- Apr 13, 2007
- My own little world
Is it possible/Wise to "Tie" two antenna together in the cable Via a splitter into one cable. Would they work together? or would this be more problem then it's worth?
chedderhead said:Is it possible/Wise to "Tie" two antenna together in the cable Via a splitter into one cable. Would they work together? or would this be more problem then it's worth?
Definitely! But I want BOTH antenna signals going to the receiver, not just the 800. Otherwise, I would simply run two separate cables to two separate radios.Lowa2 said:All that being said, if you would run 2 coax cables up there, it will most likely be cheaper, more reliable, and would work much better.
Lowa2 said:just put an isoator on the 800MHz coax. Using the 800 MHz antenna on port 1, port 2 on the coax going down to your radios.
http://www.e-meca.com/specs_iso_cir/specs_iso_cir.php?ID=10&SpecsID=5All those components are pretty expensive, but would do a pretty good job if all the cables are phased correctly.
All that being said, if you would run 2 coax cables up there, it will most likely be cheaper, more reliable, and would work much better.
zz0468 said:I see a number of flaws with your system. First, that 800 MHz filter is going to present a severe mismatch to the amateur radio. Since at frequencies other than 800 MHz, the filter is not a 50 ohm impedance, the first splitter will not provide it's specified isolation between ports, nor will it provide the specified impedance match.
The second major flaw in your design is the circulator. What may behave as a circulator at 800 MHz may look like a dead short at vhf/uhf. While circulators can be rather broadbanded, finding one that would actually provide the proper isolation on one band, while providing the proper low loss transmission on another band is goint to be difficult at best. And when is the last time you bought one that meets those specs? The one in your link certainly wouldn't cut it. The cost of the circulator alone would greatly exceed the cost of a second antenna and feedline.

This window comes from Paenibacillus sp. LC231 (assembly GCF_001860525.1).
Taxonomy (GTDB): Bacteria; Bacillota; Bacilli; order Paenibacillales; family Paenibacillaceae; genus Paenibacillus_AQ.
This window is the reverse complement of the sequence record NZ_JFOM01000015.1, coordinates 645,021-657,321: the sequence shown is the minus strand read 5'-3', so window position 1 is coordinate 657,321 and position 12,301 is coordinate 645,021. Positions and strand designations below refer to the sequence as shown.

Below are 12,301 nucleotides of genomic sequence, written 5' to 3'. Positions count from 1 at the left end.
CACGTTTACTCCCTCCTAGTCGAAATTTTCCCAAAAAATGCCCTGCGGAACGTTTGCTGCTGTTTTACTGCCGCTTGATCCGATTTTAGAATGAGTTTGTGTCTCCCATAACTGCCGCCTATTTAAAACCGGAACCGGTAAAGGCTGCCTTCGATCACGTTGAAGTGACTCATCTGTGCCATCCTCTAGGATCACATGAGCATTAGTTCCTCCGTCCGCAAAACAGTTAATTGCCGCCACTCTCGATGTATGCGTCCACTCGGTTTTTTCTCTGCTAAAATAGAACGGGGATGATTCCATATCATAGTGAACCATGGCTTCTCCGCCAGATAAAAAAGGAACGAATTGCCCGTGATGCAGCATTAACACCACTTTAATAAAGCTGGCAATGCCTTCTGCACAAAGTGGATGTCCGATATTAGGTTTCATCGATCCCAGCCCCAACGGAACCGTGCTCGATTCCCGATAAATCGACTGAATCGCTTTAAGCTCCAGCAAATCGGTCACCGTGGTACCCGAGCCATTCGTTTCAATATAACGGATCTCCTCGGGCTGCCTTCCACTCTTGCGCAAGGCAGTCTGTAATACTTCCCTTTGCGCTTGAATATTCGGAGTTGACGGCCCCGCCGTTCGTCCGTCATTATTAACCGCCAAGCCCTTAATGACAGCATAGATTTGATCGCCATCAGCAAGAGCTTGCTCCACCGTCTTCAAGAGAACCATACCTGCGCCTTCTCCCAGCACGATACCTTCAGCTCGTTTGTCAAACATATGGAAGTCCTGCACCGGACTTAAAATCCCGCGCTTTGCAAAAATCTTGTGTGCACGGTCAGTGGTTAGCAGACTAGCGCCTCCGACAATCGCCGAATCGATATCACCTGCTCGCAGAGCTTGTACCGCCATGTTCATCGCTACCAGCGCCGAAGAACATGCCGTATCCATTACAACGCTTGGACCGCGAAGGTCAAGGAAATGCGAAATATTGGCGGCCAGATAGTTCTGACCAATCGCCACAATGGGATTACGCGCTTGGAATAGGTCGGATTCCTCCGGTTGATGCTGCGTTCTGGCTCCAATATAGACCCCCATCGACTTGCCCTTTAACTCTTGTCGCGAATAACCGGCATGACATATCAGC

The third major flaw is the requirement of critical length cables. Remember, the tranceiver is a dual bander, complicating the critical length.
I hate to say it but, while I see where you're trying to go with this, in reality, it wouldn't work as designed, and the the components required would be prohibitively expensive, that is, if you could find them at all. I'm in 100% agreement with your final comment that two antennas would be cheaper and more reliable.
To af5rn, what you're trying to accomplish would be best handled with a wideband antenna for the scanner, and a dual band antenna for the ham rig. But I've developed some ideas on running several radios on a single antenna involving coaxial relays that avoids critical length cables and expensive exotic devices such as very broadband high power circulators.
A commercial tranceiver combiner to allow several radios to share a single radio costs several thousand dollars, and is useable for a single band only.
af5rn said:Yeah, I was kind of afraid of that. The original theory was that running an all band scanner off of a 3db 800 antenna and a 3db dual-band antenna phased together could result in better reception than a single unity-gain tri-band antenna, like the BMAXSCAN1000 or the Spectra. Still makes sense, but is looking less and less practical.
Thanks for the input!
Lowa2 said:Don't worry, I know that most of what I said was flawed, but i missunderstood what the op wanted to do...